Let the first year of the Pakatan Harapan Government in Putrajaya be the year of the kleptocrats while the second year be the year against sharks in the war against corruption.

The fight against police corruption was one the reasons for the 15-year police opposition against the key Police Royal Commission recommendation for the establishment of the Independent Police Complaints and Misconduct Commission (IPCMC).

The Police Royal Commission had warned that its recommendations will fail to secure desired results “if the leadership in PDRM does not rise to the challenges and champions change in the service for its own benefit”.

It said: “Effective change management starts from the top. The role of leadership at all levels is absolutely vital in a command organization like PDRM. Leaders are role models. They should be incorruptible and take ownership of programmes to eradicate corruption in PDRM.”

It has taken the Police high command 15 years to assume leadership of effective change management to be role models in the programmes to eradicate corruption in PDRM – as evident by the police change of heart in their support of the IPCMC and the crackdown against corruption in the police force.

Let the Malaysian public give full support to the task to transform the Malaysian police force into one of the cleanest, non-corrupt and incorruptible police forces in the world, which will go a long way to catapult Malaysia into the top bracket of thirty countries in the annual Transparency International’s Corruption Perception Index as the leading nations of integrity and end the previous era when the police occupied a top-ranking position among all government departments and agencies for corruption.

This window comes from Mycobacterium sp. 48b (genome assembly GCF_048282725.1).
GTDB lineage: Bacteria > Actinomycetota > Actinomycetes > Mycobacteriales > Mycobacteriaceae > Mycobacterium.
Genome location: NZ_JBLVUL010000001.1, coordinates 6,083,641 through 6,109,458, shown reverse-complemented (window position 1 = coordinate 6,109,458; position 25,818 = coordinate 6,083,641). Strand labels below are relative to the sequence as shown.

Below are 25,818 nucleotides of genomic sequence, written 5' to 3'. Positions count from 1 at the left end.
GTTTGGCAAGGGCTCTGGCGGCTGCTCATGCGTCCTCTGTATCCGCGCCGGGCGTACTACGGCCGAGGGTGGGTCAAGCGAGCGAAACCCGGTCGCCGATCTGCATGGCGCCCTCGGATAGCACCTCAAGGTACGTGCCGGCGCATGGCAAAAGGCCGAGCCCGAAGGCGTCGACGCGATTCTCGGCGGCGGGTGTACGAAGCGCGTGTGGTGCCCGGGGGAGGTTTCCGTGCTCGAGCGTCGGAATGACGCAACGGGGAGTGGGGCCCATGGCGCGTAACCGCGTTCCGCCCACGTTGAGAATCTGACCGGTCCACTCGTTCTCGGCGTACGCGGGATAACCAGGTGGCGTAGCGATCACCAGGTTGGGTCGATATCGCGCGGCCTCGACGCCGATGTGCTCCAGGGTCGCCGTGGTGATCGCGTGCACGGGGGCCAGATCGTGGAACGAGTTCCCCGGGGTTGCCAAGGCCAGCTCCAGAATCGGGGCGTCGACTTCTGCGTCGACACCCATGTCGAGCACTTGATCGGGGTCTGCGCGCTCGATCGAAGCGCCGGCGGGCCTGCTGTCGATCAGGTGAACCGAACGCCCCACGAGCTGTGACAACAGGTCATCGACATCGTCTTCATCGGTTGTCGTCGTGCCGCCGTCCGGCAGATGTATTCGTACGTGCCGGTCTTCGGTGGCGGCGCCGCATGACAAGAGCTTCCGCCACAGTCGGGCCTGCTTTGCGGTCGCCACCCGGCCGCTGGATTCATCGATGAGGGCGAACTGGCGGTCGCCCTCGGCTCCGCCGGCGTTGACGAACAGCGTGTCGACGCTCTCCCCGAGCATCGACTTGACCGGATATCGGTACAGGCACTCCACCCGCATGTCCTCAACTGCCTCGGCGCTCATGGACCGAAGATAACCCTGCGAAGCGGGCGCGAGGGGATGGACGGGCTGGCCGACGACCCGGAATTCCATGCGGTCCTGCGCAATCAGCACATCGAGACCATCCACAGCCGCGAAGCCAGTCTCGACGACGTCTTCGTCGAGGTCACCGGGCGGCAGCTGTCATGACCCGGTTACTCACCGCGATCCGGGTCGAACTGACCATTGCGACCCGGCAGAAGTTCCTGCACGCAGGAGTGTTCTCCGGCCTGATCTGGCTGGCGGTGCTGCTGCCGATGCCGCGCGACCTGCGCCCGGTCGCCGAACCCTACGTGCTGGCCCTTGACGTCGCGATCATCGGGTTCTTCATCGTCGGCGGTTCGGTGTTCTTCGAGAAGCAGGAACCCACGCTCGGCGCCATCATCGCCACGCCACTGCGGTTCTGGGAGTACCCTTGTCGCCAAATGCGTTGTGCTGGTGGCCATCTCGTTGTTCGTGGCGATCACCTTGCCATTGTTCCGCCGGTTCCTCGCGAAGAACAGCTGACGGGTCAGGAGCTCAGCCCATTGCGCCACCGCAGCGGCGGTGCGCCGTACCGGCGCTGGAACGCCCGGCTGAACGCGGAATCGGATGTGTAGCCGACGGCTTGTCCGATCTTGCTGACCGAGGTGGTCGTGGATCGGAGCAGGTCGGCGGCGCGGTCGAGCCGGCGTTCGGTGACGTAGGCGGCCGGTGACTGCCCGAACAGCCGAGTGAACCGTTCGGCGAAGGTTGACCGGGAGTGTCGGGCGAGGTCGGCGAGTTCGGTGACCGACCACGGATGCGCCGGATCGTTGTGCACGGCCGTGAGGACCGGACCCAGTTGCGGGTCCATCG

In 1997, the police topped the list of the Anti-Corruption Agency (ACA)’s Top Ten government departments and agencies most prone to corruption.

It was the result of a five-year survey of government agencies and departments investigated for corrupt practices by the ACA, with the police leading the list, followed by local authorities, including district and municipal councils; land offices; education ministry/department; the road transport department; public works department; customs and excise department; forestry department; defense ministry/armed forces and health ministry/department.

The police was again ranked as the most corrupt of all government agencies in a corruption survey conducted jointly by the Malaysian Institute of Management and the Kuala Lumpur Society for Transparency and Integrity in Selayang involving 1,000 residents in 2002.

In the survey, the police were deemed “highly corrupt” by 59.5 per cent of the respondents, while the Road Transport Department came a distant second (19.6 per cent), followed by municipal council (7.3 per cent), land office (5.5 per cent), judicial office (1.1 per cent), health department (0.7 per cent), environment department (0.4 per cent) and fire department (0.3 per cent).

The crackdown against corruption in the police force will have a salutary effect on ensuring integrity in the public service - a vindication of my earlier warning that it is a great mistake to think that the corruption trials of former Prime Minister, Datuk Seri Najib Razak and a few kleptocrats of the former administration signify that Malaysia is firmly on the road to becoming a top nation of integrity.

Lim Kit Siang MP for Iskandar Puteri